The Dutch national museum said Thursday that one of its prized possessions, a rock supposedly brought back from the moon by U.S. astronauts, is just a piece of petrified wood.Read more here
Rijksmuseum spokeswoman Xandra van Gelder, who oversaw the investigation that proved the piece was a fake, said the museum will keep it anyway as a curiosity.
"It's a good story, with some questions that are still unanswered," she said. "We can laugh about it."
The museum acquired the rock after the death of former Prime Minister Willem Drees in 1988. Drees received it as a private gift on Oct. 9, 1969 from then-U.S. ambassador J. William Middendorf during a visit by the three Apollo 11 astronauts, part of their "Giant Leap" goodwill tour after the first moon landing.
Middendorf, who lives in Rhode Island, told Dutch broadcaster NOS news that he had gotten it from the U.S. State Department, but couldn't recall the exact details.
"I do remember that (Drees) was very interested in the little piece of stone," the NOS quoted Middendorf as saying. "But that it's not real, I don't know anything about that."
Sunday, August 30, 2009
"Just because we have been taught to assign UFO phenomena to aliens coming from other planets does not make it so. (Actually, it might, but that's another ontological can of worms.)Hat tip Posthuman Blues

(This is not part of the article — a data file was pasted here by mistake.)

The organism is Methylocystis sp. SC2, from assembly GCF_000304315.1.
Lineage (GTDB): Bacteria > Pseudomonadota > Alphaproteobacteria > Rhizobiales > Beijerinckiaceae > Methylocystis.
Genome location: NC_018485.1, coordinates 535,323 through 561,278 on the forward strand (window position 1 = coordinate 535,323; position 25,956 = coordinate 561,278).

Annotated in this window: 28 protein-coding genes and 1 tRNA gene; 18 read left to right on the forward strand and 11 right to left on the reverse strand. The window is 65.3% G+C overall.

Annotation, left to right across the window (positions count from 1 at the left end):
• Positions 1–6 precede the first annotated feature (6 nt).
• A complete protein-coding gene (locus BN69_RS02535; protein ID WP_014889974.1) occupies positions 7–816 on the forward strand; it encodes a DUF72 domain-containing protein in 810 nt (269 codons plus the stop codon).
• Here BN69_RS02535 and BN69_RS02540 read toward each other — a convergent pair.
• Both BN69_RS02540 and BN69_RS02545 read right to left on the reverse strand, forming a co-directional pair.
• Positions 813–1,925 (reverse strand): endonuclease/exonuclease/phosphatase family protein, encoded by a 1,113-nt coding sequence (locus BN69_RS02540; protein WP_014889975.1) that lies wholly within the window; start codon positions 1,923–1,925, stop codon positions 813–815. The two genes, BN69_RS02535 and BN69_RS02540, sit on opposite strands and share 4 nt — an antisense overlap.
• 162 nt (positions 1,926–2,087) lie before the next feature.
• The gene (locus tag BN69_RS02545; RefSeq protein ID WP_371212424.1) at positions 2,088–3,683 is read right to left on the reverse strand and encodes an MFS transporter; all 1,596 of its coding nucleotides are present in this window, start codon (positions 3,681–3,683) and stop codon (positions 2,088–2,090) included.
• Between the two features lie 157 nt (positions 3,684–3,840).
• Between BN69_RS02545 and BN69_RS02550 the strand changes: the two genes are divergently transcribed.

We are stuck in a culture that needs to settle on one way to look at things, and uncomfortable with ambiguity, for the most part. Any non-human intelligence who wanted to "conquer" us, or at least make limited contact would do well to exploit this tendency, as well as our reliance on conscious sensory input to make their presence as subtle as a light breeze on our collective consciousness. No flying saucers, death rays, or even handshakes with the President needed." Greg Bishop
At The Drive-In - Invalid Litter Dept
The song's lyrics and music video deal with the Juárez murders, a series of rapes and murders in Cd. Juárez of young women who worked in factories called maquiladoras. Cd. Juárez is located just across the U.S.-Mexican border from El Paso, Texas, ATDI's home town. The song explicitly criticizes the federales, or Mexican police, for their lack of response to these cases.